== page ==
The world’s smallest engraver is to make a rare public appearance in the Borders this weekend.
Graham Short, whose micro artwork has sold for more than £100,000, became a global internet sensation last year when he engraved the portrait of Jane Austen on five new £5 notes and secretly spent them across the UK – including a Kelso baker’s shop.
The Englishman joined forces with Borders-based artist Tony Huggins-Haig and spent the notes – estimated to be worth over £50,000 each – in shops in Scotland, England, Wales and Northern Ireland.
A unique artist, Short has engraved on the sharp edge of a razor blade, the heads of pins, eye of a needle, and football stud, among other items. He works in private, only between the hours of midnight and 5am to avoid street vibrations, and uses botox and beta-blockers to control his heart-rate and facial movement while engraving.
Now 70, Short is to appear at the Tony Huggins-Haig Gallery in Kelso on Saturday and Sunday, August 26 and 27, to launch his new ‘Faith’ collection.
Short said: “I was quite taken aback by the interest in the £5 notes last year and it persuaded me to do a bit more publicly. As an artist I’m quite private about my work, but the point of the £5 note was to give people their own piece of art and widen the appeal of art.
“The ‘Faith’ collection is about what is going on around us in Britain and the UK now, and the challenges we have to diversity and multi-culturalism. It’s the first exhibition I’ve done in a while and I’m looking forward to it.”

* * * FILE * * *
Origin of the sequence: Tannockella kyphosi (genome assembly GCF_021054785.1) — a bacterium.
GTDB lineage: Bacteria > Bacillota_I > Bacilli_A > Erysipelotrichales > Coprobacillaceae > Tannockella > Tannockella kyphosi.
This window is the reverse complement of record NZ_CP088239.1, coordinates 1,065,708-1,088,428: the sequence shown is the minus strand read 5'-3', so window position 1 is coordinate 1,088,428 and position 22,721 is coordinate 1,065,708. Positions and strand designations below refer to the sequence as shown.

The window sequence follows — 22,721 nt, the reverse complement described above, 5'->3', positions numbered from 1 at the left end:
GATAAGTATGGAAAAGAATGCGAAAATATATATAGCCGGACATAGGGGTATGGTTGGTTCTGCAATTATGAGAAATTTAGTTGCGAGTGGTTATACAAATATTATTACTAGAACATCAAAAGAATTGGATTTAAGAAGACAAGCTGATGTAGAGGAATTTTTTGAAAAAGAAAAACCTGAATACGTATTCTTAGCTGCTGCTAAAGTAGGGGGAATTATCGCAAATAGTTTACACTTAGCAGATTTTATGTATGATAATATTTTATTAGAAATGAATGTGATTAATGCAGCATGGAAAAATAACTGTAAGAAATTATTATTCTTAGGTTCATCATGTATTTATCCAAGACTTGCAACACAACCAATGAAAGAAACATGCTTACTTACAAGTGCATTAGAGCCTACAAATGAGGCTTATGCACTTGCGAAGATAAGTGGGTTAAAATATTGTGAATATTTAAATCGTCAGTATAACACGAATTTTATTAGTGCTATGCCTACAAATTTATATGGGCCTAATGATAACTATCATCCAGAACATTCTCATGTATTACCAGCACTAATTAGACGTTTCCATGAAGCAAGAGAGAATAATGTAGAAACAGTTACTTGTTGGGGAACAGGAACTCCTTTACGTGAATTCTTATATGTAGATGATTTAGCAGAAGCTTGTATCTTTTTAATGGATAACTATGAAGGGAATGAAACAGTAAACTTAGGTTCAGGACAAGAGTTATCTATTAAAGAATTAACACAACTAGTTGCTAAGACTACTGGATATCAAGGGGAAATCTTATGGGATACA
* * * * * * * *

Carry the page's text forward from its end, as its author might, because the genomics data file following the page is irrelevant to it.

For the first time, a limited number of Short’s micro engravings will be available to members of the public encased in uniquely hand-crafted wooden boxes.
Short is descended from a long-established family of English engravers, and his unique micro work has attracted collectors from around the world. His art has been described as ‘magical’.
He added: “I have loved the challenge of engraving on tiny items but what I’m trying to do now with this exhibition is share some of the magic I guess.
“In the ancient Egyptian language, the hieroglyphic word for art was also the same word for religion. Art and religion was an inseparable concept. From the statues on Easter Island to the stones of the pyramids, viewers can find an emotional, as well as religious, identification.
“My hope is that when people look down the microscope at this work, they will experience the same emotions of reverence and wonder I feel when I produce my microscopic engravings.
“People don’t have to be religious to be drawn into a world of awe and wonder though I feel that religion can give meaning and dignity to our existence as we journey through our lives. I would hope that when people visit the ‘Faith’ Exhibition in Kelso, they will understand, that in my own microscopic way, I am trying to show that we can have a mutual respect for followers of other religions. True faith doesn’t separate us but brings us closer together.”